Complexity of Illustrations in PISA 2009 Science Items and Its Relationship to the Performance of Students from Shanghai-China, the United States, and Mexico
by Guillermo Solano-Flores & Chao Wang - 2015
Background:While illustrations are widely used in international test comparisons, very scant research has been conducted on their design and on their influence on student performance. It is not clear how the features of illustration act in combination supporting students’ access to the content of items or increasing their interpretation demands.
Purpose: The purpose of this study was to examine how the characteristics of illustrations used in science items are related to the performance of students in PISA (Programme for International Student Assessment)-2009.
Population: We used PISA-2009 data on the responses of 1571 to 1582, 1601 to 1617, and 11,662 to 11,746 students, respectively from Shanghai-China, the U.S., and Mexico.
Research Design: This was a secondary analysis study which compared the three PISA-2009 jurisdictions as to the magnitudes and directions of the correlations between the complexity of illustrations used in science items and the difficulty of those items. We used the information on item difficulty provided by the Organisation for Economic Co-operation and Development (OECD, 2010). The features of the illustrations were coded with a system that coded the presence or absence of about 100 types of illustration features. The complexity of each illustration was computed as the number of different types of features observed.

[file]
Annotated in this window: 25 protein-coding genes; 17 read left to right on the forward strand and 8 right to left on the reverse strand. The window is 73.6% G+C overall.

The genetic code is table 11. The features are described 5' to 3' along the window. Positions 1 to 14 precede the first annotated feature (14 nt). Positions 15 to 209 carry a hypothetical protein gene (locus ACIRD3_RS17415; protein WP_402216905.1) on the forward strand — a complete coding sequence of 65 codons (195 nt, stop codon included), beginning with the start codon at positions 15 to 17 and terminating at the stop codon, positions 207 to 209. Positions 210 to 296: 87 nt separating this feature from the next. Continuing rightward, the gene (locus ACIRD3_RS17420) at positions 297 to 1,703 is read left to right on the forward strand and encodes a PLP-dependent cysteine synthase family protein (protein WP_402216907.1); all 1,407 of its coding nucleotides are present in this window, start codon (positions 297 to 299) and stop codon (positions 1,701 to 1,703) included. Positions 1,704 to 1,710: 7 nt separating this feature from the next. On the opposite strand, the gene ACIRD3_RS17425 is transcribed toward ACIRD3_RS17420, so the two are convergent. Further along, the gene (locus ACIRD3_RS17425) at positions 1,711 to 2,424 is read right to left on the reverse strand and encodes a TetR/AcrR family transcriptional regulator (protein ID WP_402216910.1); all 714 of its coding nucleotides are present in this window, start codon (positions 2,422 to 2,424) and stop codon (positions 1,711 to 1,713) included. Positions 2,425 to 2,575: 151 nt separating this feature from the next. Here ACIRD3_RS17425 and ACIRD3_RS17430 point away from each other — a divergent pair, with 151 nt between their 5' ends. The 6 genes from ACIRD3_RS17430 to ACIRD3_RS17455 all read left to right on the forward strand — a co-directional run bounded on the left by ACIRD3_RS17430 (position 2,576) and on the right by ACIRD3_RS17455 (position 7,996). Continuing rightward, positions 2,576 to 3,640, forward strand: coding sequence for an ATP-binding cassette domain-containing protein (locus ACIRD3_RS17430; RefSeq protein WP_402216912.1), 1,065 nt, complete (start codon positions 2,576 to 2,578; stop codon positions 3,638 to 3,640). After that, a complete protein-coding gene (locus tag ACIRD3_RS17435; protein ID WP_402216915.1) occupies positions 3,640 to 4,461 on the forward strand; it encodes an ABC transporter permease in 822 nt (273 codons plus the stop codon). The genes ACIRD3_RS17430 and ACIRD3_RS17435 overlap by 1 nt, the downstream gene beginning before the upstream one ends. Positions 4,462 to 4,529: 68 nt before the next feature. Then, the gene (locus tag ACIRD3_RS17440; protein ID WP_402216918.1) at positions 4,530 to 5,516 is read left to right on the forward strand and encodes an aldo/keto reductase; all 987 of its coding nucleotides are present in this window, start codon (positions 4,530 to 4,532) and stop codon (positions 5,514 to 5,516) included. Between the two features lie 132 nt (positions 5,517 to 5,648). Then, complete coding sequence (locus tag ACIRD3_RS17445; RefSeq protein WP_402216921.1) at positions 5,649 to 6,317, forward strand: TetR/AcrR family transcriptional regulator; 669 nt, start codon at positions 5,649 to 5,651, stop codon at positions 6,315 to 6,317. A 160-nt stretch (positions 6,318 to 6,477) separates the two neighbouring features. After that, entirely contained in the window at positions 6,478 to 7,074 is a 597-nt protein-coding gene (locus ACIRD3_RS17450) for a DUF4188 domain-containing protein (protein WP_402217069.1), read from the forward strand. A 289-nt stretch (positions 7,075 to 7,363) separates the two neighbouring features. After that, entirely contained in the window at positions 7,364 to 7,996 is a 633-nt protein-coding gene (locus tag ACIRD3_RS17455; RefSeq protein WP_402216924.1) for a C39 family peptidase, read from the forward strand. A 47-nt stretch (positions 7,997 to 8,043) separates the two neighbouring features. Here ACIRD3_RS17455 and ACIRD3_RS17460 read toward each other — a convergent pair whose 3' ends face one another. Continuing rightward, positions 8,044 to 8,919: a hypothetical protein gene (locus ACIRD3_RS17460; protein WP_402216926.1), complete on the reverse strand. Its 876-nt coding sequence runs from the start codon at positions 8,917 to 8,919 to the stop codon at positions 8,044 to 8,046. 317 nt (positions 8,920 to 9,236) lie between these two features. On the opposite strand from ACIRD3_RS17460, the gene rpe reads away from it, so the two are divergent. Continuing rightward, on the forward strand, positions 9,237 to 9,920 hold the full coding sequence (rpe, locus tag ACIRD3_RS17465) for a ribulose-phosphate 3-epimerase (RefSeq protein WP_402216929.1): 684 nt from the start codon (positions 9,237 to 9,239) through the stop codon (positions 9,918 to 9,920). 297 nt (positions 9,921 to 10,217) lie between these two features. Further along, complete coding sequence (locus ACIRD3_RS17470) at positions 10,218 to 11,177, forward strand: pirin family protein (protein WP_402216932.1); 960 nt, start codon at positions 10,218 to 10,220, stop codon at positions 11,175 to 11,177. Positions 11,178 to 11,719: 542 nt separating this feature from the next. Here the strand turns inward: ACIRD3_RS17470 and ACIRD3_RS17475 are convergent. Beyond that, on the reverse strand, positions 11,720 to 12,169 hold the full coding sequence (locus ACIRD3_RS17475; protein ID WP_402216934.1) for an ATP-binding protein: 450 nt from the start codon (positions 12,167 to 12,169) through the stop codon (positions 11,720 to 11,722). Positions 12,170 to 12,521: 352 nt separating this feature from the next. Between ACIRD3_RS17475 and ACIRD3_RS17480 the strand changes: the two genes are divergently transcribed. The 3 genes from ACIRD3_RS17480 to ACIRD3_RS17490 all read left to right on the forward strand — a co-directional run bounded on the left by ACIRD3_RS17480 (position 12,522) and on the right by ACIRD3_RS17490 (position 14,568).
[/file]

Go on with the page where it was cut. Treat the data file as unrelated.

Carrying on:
Findings: For the U.S. and Mexico, items with higher illustration complexities were more difficult than items with lower illustration complexities. For Shanghai-China, the correlation of number of illustration features and item difficulty was close to zero. This pattern of correlations is consistent with the three jurisdictions’ ranking in PISA-2009.
Conclusions: While this was an exploratory study that examined the performance of only three of the 65 PISA-2009 jurisdictions, the results speak to the importance of examining illustration complexity as a factor that shapes student performance in science tests and which should be addressed systematically in the design of science items.
To view the full-text for this article you must be signed-in with the appropriate membership. Please review your options below: